June 18, 1897
THE DELINQUENT tax list of Monongalia county shows a total of only 160 names. The list recently published by Mason county reveals 1,700, and brings forth some caustic comments from the Point Pleasant Register. The Hon. George Washington Tippett says, “the vast majority of these dead beats are voters,” and strongly advocates a law to compel a man to pay his taxes before allowing him to vote.
Jacob Cassell, ancestor of the numerous relationships of that name, was a native of Pendleton County. In early manhood, he came to Bath, where he married Nancy McLaughlin, a sister of Squire Hugh McLaughlin, late of Marlinton. After living several years in Bath, he bought out Mr. Deaver, on Greenbrier River three miles west of Green Bank, now known as Cassell’s Fording.
Here he settled and became a well known citizen of our county, about seventy years ago. His family consisted of two daughters and five sons: William, Jacob, John, Samuel, James, Nancy and Jane…
A Pioneer of Adventure
JOHN JOHNSON, the ancestor of the Johnson relationship, and the pioneer of West Marlinton, whose log cabin stood near where The Times office now stands, heard that corn had matured in Nicholas. He set out to bring in some of the Nicholas corn for seed and lost his way in Black Mountain and was bewildered for nine days, having nothing to eat most of the time.
In his desperation, he tried a morsel of garter snake but he could not swallow it, and concluded that he would rather die than eat such “eatings as that.”
Upon coming to a house, he was just able to move and scarcely able to talk enough to make the mistress of the place understand what had happened.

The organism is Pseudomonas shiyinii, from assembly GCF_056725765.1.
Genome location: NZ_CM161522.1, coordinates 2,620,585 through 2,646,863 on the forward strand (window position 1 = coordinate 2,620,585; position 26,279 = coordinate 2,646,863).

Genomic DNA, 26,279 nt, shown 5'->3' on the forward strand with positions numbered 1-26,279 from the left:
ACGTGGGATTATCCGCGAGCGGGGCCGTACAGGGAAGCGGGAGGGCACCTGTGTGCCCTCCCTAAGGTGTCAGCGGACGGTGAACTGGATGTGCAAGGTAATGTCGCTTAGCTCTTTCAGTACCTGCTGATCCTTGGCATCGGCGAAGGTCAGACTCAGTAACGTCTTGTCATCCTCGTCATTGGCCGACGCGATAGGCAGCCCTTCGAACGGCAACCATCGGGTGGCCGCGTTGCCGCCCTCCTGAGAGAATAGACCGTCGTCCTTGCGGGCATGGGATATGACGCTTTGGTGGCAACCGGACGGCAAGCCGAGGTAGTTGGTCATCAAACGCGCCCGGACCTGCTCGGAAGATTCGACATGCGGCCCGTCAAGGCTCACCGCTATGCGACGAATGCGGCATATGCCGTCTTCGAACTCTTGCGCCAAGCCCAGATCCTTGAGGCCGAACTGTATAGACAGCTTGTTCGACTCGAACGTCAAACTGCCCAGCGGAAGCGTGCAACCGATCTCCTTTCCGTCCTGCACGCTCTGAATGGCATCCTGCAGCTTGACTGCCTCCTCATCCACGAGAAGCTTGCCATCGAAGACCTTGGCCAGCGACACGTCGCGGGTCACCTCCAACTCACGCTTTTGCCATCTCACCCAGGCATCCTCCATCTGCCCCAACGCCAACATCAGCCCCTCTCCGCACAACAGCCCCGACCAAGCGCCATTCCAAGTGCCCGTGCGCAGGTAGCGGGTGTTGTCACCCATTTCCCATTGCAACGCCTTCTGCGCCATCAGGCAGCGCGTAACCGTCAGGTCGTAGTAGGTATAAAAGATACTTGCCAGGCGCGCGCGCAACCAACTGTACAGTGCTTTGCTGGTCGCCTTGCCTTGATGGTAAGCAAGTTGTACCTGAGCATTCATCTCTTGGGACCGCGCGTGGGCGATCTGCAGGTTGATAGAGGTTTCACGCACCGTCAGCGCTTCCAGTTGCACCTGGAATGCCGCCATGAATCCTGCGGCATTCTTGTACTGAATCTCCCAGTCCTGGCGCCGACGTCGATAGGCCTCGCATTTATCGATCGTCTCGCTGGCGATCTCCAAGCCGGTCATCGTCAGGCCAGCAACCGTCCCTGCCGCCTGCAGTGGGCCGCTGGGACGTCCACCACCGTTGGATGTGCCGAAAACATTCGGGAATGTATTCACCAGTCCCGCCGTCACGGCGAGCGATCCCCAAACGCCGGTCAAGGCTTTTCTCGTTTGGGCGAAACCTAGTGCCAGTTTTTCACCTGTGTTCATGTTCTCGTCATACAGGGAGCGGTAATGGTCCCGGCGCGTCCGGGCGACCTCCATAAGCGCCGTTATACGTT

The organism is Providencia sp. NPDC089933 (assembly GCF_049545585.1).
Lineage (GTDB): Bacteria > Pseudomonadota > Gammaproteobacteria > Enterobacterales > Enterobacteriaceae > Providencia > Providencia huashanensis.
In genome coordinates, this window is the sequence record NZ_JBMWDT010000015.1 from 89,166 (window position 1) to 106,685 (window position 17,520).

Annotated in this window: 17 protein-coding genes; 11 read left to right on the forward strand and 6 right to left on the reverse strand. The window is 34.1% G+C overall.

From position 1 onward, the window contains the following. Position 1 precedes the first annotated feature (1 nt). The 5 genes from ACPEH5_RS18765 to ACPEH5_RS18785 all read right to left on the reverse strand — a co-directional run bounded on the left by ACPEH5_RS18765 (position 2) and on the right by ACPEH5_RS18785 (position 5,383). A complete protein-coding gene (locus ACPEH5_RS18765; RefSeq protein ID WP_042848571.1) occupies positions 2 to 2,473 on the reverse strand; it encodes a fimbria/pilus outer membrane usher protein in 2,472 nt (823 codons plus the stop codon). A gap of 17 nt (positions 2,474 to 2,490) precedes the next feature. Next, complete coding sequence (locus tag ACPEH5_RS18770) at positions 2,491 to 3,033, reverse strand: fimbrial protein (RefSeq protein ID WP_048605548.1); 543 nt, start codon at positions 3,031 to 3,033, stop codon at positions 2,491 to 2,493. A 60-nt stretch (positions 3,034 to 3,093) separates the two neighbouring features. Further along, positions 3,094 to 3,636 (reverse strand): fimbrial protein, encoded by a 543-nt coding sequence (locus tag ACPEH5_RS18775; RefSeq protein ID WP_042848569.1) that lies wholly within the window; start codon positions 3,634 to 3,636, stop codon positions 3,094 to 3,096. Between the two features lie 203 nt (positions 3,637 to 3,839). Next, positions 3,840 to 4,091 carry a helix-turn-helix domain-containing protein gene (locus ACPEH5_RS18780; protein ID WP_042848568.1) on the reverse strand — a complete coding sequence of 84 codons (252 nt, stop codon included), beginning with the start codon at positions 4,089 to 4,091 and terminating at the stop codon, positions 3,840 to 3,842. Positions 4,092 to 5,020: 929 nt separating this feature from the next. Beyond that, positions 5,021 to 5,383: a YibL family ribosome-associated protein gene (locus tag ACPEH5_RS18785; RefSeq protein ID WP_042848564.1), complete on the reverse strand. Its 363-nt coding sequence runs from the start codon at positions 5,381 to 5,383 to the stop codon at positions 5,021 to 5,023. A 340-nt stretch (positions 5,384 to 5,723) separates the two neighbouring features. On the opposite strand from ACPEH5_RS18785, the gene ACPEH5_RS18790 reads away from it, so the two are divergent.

She, at once, proceeded to prepare a bountiful meal, thinking a man as hungry as he was would never know when to quit.
In the meantime, the proprietor came in and countermanded all this preparation and directed a little thin mush to be boiled and little skimmed milk be brought from the spring house. He prepared a saucer of mush and milk and gave the famished stranger one spoonful, and then waited for results. In a few minutes there was a violent emetic disturbance and it looked as if he was about to turn inside out. When this subsided, a little more of the mixture was given with more favorable results, and in the course of a few hours the pangs of hunger were somewhat appeased. Nourishment was carefully dosed out for some days, and he finally made the trip, bringing the corn, which planted one of the first crops ever produced in the vicinity of Marlinton.
A RUSTIC CABINET
IT IS with a good deal of comfort that the ambitious country boy reads of the success of those who were born and raised “far from the madding crowd.” President McKinley has a cabinet composed of eight men, of whom six were country born and bred.
Secretary Sherman had an eminent lawyer and judge for his father, but was thrown on his own resources at the age of fourteen, was a flat boatman for several years and studied law and was admitted to the bar at the age of twenty-one.
Lyman Gage, Secretary of the Treasury, left school at fourteen, and was a night watchman for several years.
General Russel A. Alger was a farm hand.
Secretary of the Navy, John D. Long, was a poor country boy, but had the advantage of a college education, secured partly on means raised by teaching school.
Cornelius N. Bliss, Secretary of the Interior, was a low-salaried clerk for a number of years.
James Wilson, Secretary of Agriculture, is a Scotchman by birth, of poor parentage, and the eldest of fourteen children. His home is in the country town of Ames, Iowa, where he is a professor in an agricultural college.
Attorney General Joseph McKenna, of California, and Postmaster General Gary are the two who were raised in plenty and who have never known the pinchings of poverty. The other six have had their own experiences.
Such an administration should be able to feel another’s woe.
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